What I'm really saying is officiating did not lose the game outright for State. Nor is Croom showing a full-blown case of Mississippi State paranoia about refs. He just wants to know what the rules are, both the published and unwritten variety. "We've been dealing with this all year," he said. "We've been fighting uphill all year. Very little if anything has gone our way the entire year. We have not gotten breaks. Our kids are fighting as hard as they can fight, and we're not getting any breaks.

"I'm not looking for anybody to hand us anything, I'm just want things to be even. You can't go through an entire season and everything go against you."

Hopefully nothing goes against Mississippi State this weekend, officially that is. Yet even if the whistles sound sour again I don't expect the Bulldogs to go into a sulk now. If we can look for a silver lining to yesterday, it's that the players never seemed to let bad calls get to them. Well, the no-call on the fumble did fan a few flames. Still this team has spent a hard season developing some very encouraging attributes. That's why their coach almost took affront when asked if the Bulldogs could handle this setback. "That's one thing, we are a mentally tough football team. And we are physically tough. We have to be just to get this far."

In fact, how many of us thought oh, back at the end of September, that this team would be this far along in the rebuilding process? Two SEC wins, and two coulda/shoulda games, have to be seen as real progress considering how State began the year. That's why even in his frustration Croom had some good words for his players.

"I'm proud of the guys that are here, because they have been through a tremendous ordeal. I have been on them all year and made it very uncomfortable for some of them. And they have kept going and battling and fighting, and I'm proud to be a part of them." That pride didn't stop the coach from making his players watch the Razorbacks celebrating on State's field, by the way.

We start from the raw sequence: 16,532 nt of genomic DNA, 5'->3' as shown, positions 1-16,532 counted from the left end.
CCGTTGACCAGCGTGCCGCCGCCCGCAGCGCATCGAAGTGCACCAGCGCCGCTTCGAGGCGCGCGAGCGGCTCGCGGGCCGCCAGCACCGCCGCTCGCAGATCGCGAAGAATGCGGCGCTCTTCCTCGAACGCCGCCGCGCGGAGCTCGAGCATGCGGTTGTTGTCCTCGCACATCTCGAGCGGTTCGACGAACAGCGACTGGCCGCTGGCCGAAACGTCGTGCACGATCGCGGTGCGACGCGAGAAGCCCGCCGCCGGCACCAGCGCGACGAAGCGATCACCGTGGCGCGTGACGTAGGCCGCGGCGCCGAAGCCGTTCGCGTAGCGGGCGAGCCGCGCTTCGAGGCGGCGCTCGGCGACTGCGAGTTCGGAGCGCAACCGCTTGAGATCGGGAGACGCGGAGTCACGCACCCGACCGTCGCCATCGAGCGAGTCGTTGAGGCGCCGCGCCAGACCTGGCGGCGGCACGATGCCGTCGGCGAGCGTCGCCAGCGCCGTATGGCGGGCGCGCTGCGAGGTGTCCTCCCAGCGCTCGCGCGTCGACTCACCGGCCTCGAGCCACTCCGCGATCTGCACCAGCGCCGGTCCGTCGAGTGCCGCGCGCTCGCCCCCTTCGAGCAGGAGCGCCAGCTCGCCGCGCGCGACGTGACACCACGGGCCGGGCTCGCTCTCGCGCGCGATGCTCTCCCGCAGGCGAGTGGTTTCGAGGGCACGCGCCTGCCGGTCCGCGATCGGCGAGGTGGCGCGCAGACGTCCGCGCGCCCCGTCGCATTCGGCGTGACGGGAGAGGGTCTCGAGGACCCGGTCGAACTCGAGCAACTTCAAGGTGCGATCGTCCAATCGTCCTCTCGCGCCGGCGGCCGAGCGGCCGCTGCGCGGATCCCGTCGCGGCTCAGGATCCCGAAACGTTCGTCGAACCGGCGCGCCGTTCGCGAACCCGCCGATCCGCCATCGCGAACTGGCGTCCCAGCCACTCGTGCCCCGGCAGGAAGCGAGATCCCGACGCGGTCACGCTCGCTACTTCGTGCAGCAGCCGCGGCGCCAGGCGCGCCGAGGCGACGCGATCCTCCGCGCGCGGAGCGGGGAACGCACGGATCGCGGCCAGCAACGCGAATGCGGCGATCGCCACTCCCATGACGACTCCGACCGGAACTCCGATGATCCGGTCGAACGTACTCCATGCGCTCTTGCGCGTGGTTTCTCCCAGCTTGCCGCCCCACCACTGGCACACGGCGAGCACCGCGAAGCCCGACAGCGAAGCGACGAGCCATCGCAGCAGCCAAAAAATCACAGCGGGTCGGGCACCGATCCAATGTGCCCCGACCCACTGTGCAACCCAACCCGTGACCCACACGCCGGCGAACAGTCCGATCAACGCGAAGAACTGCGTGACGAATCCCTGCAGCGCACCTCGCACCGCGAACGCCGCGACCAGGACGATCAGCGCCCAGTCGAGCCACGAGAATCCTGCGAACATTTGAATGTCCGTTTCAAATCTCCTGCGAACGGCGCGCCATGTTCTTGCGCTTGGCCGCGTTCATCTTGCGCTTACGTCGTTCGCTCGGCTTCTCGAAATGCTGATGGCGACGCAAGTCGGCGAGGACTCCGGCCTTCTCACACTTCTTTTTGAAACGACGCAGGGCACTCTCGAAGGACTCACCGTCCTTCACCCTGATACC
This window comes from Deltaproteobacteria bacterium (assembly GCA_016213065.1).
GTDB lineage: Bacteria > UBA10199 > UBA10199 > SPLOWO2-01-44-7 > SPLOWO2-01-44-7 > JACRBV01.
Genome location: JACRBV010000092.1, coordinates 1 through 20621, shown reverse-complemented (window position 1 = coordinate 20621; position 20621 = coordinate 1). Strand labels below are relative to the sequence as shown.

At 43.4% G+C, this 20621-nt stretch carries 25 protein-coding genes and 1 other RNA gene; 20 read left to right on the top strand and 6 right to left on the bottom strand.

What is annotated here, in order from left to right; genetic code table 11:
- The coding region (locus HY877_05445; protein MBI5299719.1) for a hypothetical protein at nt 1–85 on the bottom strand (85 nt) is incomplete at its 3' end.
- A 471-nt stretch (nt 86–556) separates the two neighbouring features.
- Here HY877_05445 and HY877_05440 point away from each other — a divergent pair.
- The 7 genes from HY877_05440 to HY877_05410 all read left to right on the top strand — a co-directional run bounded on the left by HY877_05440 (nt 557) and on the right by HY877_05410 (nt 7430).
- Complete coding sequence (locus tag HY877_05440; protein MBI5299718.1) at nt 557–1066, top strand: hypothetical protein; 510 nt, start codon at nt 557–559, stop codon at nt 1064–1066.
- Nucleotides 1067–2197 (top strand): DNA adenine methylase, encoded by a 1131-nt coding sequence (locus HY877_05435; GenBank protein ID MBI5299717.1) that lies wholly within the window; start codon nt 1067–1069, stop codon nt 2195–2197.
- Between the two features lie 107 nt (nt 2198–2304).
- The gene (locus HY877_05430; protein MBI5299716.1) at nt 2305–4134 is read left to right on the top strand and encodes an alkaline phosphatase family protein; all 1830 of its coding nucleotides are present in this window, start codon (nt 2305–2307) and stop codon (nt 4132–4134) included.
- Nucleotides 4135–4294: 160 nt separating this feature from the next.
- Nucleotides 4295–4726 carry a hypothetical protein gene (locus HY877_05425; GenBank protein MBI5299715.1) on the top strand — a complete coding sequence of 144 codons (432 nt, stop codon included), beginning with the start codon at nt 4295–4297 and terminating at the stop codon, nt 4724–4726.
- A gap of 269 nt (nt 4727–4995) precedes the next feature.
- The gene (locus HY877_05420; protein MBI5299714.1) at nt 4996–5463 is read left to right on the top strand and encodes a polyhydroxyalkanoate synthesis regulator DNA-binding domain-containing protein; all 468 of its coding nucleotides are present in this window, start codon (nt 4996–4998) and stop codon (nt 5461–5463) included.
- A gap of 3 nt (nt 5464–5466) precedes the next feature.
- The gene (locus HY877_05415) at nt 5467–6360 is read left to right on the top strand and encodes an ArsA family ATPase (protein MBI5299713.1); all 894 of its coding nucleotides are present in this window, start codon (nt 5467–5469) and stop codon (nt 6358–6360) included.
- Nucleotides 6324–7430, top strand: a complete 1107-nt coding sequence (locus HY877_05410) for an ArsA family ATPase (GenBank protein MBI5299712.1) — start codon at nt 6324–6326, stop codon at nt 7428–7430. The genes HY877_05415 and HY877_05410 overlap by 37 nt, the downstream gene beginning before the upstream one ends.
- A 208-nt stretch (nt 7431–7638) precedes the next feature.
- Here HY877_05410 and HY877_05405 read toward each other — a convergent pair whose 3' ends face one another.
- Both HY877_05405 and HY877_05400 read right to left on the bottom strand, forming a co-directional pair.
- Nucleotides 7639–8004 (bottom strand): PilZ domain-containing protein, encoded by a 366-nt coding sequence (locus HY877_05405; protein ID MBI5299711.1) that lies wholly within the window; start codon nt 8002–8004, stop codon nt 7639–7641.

Which raises an interesting question for the week—would the first-year coach mind if the Dogs did a little celebrating in Oxford this Saturday, should the Egg Bowl turn out the right way? There's no way to know until and if that happens, but we can certainly hope for the best, can't we? Certainly the Bulldogs head into this season-finale with a degree of hard-earned confidence and a much-improved chance of prevailing in the rivalry game than they would have had just a month ago.

And should any of y'all wonder if an Alabama man appreciates what the Golden Egg means to us natives, well, here what Croom said. "It's Ole Miss. There's nothing else to say."

OK, so there is a lot else we can say. But for now I'll let the Bulldogs say it. Such as McKinley Scott's comment. "Nothing gets bigger than Ole Miss." Or Darren Williams, seeking his first win over the archrival. "Everybody is excited about this one this weekend. We definitely have to go out with a bang."

The team now believes they can end 2004 making the right kind of noise. "We're a completely different team," Williams explained. "We've played well in adversity and showed people we'll never quit."

Quit? This team is just getting started, even if it is the end of a season. There's always 2005, though, and a victory in the 101st Egg Bowl is the best imaginable momentum-builder for the off-season.

As Jerious Norwood put it, "Hopefully we can pull out the winning and carry it over from then to next year." Now, about that mystical NCAA letter that's allegedly been sitting in Oxford for the last three years…d'ya reckon the Loch Ness Monster ate it?


Gene's Page Top Stories